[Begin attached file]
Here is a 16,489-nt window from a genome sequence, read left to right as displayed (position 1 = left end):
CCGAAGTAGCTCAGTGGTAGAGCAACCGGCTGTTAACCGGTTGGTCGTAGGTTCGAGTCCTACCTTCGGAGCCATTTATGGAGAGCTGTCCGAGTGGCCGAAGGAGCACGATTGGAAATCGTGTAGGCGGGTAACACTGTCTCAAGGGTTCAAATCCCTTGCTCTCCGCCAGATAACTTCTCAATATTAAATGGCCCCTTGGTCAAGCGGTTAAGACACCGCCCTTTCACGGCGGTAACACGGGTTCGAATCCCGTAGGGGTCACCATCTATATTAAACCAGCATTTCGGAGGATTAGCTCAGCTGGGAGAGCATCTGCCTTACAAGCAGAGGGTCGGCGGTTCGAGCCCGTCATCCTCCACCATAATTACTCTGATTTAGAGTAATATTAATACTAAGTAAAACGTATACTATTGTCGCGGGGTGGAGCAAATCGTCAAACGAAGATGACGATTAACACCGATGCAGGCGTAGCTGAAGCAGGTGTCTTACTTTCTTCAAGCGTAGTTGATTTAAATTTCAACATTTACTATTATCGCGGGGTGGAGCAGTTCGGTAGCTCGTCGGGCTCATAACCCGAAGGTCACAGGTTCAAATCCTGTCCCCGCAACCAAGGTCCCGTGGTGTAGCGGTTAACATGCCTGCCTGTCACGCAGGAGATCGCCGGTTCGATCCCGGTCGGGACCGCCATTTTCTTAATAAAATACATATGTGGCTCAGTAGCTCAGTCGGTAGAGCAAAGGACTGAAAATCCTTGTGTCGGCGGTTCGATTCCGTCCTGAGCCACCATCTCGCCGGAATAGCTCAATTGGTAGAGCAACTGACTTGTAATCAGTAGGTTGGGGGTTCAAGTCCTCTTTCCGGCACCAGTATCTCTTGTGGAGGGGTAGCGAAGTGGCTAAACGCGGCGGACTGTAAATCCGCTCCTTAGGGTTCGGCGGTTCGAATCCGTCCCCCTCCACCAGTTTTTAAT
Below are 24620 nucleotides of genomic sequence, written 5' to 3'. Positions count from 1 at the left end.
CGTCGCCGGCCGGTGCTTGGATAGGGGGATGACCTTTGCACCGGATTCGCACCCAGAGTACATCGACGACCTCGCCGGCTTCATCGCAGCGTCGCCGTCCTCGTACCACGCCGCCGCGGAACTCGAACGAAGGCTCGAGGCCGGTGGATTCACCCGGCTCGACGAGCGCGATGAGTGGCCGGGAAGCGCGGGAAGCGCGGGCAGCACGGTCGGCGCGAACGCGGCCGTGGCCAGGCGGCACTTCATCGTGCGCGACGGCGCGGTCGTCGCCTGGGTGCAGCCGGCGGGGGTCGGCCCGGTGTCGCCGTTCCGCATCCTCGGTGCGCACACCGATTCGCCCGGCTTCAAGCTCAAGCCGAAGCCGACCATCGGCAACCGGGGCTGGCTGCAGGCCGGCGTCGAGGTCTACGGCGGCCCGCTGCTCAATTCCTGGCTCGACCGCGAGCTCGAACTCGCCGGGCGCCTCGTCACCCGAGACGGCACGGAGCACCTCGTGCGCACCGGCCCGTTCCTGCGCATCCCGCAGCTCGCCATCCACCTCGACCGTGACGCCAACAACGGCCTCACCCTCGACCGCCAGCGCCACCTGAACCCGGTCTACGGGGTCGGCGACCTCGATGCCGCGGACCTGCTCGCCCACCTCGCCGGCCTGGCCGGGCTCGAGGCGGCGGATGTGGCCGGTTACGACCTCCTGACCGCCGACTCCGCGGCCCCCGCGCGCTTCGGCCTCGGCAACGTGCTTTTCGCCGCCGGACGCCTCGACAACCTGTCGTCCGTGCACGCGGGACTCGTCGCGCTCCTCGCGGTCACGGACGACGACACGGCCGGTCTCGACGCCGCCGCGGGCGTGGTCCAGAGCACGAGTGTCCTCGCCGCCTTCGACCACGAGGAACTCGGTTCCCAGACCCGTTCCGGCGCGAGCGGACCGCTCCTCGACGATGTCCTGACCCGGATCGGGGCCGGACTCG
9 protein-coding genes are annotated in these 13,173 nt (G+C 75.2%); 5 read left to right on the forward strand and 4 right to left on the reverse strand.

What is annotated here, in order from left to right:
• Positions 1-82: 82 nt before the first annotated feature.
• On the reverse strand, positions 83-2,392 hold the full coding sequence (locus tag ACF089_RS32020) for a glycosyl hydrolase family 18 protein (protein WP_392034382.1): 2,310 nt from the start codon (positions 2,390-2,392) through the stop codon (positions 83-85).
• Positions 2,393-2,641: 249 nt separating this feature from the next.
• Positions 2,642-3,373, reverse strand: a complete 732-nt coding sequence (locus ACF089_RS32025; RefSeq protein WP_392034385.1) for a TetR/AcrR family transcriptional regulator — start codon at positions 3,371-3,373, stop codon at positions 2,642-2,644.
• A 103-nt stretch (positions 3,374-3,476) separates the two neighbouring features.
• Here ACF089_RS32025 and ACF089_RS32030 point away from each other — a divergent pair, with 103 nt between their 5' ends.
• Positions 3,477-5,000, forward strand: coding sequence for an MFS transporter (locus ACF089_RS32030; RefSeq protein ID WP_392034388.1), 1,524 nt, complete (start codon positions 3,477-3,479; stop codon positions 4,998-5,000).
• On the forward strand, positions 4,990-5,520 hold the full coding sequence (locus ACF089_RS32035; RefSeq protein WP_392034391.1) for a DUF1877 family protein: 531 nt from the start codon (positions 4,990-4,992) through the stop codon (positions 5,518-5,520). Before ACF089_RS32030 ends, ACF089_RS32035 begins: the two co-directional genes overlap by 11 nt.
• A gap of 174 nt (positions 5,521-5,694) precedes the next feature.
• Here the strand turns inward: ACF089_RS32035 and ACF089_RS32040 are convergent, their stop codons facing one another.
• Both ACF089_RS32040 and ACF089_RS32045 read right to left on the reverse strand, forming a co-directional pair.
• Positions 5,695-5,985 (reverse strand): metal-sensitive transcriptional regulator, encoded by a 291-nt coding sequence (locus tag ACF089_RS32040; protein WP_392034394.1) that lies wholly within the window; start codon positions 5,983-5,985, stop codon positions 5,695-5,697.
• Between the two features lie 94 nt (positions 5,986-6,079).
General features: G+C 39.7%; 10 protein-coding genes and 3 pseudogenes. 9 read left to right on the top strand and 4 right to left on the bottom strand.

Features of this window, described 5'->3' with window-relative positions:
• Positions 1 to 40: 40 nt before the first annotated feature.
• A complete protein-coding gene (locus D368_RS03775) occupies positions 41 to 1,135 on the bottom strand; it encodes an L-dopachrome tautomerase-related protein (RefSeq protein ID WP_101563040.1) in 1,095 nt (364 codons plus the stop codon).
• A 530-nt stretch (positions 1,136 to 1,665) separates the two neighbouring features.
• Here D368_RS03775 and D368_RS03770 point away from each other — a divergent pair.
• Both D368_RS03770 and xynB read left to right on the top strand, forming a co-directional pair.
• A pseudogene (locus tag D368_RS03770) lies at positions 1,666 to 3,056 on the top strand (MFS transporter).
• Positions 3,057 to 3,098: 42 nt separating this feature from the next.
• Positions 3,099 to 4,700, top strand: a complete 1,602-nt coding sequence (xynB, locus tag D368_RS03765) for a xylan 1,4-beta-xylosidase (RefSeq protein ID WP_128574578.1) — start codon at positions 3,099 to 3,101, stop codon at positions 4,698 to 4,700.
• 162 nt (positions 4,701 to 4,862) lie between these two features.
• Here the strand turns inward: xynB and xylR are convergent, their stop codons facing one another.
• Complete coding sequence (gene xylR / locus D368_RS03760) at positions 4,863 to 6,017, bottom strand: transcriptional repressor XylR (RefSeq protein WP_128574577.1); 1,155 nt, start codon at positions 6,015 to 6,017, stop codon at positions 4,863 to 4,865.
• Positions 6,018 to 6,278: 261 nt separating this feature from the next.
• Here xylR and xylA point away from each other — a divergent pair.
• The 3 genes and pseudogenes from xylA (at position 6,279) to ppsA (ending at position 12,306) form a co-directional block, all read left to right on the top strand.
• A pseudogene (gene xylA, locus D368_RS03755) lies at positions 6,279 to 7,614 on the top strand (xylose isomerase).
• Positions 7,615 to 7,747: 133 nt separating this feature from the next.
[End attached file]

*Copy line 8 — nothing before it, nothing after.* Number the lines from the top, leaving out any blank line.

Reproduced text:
• On the reverse strand, positions 83-2,392 hold the full coding sequence (locus tag ACF089_RS32020) for a glycosyl hydrolase family 18 protein (protein WP_392034382.1): 2,310 nt from the start codon (positions 2,390-2,392) through the stop codon (positions 83-85).